As we engage in daily routine activities and get entangled with worldly matters, our mind experiences a variety of different emotions.  As we navigate through the day, our thoughts take us for a rollercoaster ride, sometimes uplifting us and making us feel despondent at other times.  Hence, we are unable to retain the equipoise of our mind.  That is why we realize the need for mind management.  One of the most effective ways controlling the mind is by engaging in a daily spiritual practice that focuses on elevating the consciousness, which then helps us throughout the day.

Let us consider a compelling story.  Tavrit and Suvrit were two brothers who got out from their home to listen to the Bhagavat Katha taking place at the Temple.  On the way, they got caught in a terrible storm.  To take shelter, they ran into the only building nearby.  But having entered it, they found it to be a brothel.  Ladies of the night were entertaining clients with dance.  Tavrit was aghast, “Ha! What a house of sin!  We need to get out of here as quickly as possible.”  Suvrit pacified him, “My dear brother, it is raining outside.  Let us wait until the rain stops.  “Ha!  Your mind is tempted and that is why you say such things,” said Tavrit and he stomped out.  He braved the rain to reach the Temple and sat down to listen to the discourse on the Shreemad Bhagavat Mahapuran.  But slowly he started getting bored and was thinking, “How terrible this is?  I made a wrong decision—my brother must be enjoying life there in the brothel.”  On the other hand, Suvrit started regretting, “Why did I not follow my brother?  I was not made of salt or sugar that the little bit of rain would have melted me.”  So, although, he was physically in the brothel, his mind was in the Bhagavat Katha.  His elder brother, sitting in the Temple was meditating on the brothel.

When the rain subsided, they both got out and began walking towards each other.  The moment they met, they were hit by lightning and both suffered a spot death.  The Yamdoots (representative of the god of death) came to get Tavrit.  He said, “You seem to have made a mistake, I was in the Temple and my brother was in the brothel.”  The Yamdoots said, “There is no mistake.  Although physically you were in the Temple, your mind was in a place of sin.”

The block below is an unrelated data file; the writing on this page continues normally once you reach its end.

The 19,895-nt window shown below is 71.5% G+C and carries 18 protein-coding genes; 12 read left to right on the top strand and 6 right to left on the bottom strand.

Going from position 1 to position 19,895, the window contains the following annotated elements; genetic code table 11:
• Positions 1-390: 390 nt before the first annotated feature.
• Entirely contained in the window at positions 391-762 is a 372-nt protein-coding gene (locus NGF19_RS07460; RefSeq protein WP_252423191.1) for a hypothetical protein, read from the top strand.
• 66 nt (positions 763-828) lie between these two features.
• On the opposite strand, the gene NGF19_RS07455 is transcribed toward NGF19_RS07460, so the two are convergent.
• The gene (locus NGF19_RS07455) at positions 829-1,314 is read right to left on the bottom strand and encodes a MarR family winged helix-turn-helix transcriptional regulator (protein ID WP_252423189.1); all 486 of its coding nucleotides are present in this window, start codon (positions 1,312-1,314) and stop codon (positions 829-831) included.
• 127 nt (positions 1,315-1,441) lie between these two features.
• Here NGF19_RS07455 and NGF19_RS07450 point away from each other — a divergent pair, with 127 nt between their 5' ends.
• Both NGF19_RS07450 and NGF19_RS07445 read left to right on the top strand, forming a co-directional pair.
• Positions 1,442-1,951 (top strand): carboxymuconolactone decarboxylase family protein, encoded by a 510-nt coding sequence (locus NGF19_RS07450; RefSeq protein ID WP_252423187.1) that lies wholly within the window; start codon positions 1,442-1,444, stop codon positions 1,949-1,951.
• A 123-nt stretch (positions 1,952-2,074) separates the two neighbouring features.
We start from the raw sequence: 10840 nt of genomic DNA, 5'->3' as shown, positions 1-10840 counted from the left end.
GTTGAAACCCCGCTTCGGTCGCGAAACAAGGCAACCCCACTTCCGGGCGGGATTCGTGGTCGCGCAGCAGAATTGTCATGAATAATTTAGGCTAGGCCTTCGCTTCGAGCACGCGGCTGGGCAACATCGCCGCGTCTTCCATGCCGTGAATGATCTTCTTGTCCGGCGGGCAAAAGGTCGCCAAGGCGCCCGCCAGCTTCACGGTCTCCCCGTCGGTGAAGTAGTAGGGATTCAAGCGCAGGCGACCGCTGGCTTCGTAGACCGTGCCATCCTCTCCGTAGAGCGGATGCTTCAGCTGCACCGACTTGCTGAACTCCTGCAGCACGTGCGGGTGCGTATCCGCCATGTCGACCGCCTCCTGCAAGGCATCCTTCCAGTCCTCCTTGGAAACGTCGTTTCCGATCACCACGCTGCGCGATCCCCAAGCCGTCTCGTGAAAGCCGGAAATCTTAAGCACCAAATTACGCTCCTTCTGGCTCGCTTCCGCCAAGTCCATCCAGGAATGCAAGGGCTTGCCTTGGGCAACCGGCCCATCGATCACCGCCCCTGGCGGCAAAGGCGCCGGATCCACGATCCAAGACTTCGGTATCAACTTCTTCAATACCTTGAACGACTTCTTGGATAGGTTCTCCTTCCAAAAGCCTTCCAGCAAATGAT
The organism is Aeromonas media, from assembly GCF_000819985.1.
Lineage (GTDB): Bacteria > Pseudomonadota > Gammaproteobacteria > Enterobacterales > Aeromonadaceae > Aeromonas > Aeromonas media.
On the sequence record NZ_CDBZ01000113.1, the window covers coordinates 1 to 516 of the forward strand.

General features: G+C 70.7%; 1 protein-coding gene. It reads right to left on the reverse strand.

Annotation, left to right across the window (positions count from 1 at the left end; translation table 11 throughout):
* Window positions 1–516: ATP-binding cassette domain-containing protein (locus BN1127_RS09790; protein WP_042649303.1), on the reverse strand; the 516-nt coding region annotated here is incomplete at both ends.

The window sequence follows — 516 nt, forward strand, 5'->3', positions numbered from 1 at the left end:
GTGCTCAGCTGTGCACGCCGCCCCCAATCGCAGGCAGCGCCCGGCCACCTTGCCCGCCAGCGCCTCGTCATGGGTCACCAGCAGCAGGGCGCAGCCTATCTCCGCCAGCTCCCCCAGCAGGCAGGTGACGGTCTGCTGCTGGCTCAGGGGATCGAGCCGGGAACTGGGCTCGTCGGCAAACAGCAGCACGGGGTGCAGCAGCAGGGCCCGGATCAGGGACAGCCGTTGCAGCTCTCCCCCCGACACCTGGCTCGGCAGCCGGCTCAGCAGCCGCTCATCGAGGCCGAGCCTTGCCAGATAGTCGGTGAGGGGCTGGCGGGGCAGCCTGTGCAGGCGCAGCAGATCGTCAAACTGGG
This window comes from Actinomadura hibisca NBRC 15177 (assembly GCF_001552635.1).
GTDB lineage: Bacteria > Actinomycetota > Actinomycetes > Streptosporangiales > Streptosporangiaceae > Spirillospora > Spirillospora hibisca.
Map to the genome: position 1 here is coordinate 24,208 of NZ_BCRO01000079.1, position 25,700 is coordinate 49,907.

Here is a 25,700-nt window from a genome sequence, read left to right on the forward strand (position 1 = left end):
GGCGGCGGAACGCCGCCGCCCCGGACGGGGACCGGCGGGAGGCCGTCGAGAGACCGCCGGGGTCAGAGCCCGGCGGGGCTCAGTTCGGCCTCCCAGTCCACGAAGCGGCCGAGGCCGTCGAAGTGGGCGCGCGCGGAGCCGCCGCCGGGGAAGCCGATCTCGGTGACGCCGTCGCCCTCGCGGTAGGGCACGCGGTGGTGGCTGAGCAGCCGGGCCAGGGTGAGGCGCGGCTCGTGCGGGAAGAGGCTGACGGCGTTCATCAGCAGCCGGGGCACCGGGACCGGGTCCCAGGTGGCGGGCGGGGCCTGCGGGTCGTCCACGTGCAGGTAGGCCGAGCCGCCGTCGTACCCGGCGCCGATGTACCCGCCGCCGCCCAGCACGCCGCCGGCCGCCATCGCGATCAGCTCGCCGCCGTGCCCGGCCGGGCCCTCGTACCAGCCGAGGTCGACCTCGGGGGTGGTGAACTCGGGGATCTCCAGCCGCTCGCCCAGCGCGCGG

So, in the spiritual realm, the mind is of paramount importance and veritably—we are where our mind is.  On the other hand, in the material realm, the external etiquette and show have values.  Hence, we polish our behavior with “Thank you,” “I am sorry,” etc.  But, while the world looks outside, God looks within.  Hence, in this spiritual journey, we need to purify ourselves from inside.  The Western philosopher, John Milton, put it so well when he said, “The mind is a place of its own and in itself can make heaven out of hell and hell out of heaven.”  So, life transformation requires the purification of the mind and our scriptures guide us in accomplishing that.  In the Bhagavad Gita, Lord Krishna instructs Arjun, “Your mind is in the three gunas (the three modes of material nature) — sattva, rajas and tamas.”  On the other hand, I am ‘trigunateet,’ — transcendental to the three modes.  When you attach your mind to Me, that mind will start getting purified.”  So, we need to establish a daily practice by which we can attach the mind to the Supreme.

Consider the example of milk and water.  If you pour milk into the water, it mixes with the water and is unable to retain its undiluted identity.  However, if for some time you keep the milk apart from the water, you can transform it into yogurt, and then churn the yogurt to extract butter.  That butter can then challenge the water — “Mr. Water, I will sit on your head and float, you can do nothing to me.”  Thus, by staying apart from the water and enhancing its power that milk become immiscible.  In this metaphor, like the milk is our mind, whereas, like the water is the world.

As we go through our worldly duties, despite the best of intentions to uplift our thoughts very often the worldly distractions come in the way.  Hence, the scriptures have said to daily take out some time for sadhana in isolation, where we block out the entire world and have one focus—how to establish this mind in the Supreme.  That sadhana, or spiritual practice in isolation will then help us throughout the day.  If we do our spiritual practice for one hour, we will then find that our consciousness is flying high for the rest of the time.

So, let us always remember to strive to purify our mind by attaching it to all-pure—God, by establishing a daily routine of sadhana in isolation.  Even the Bible says, “When thou prayest, enter thy closet and lock thy door.”  On 15th day of the Life Transformation Challenge, let us discuss how to attach this mind to God.

Day-14 Life Transformation Challenge: What will you think about if you are stuck in adverse situation to make it favorable?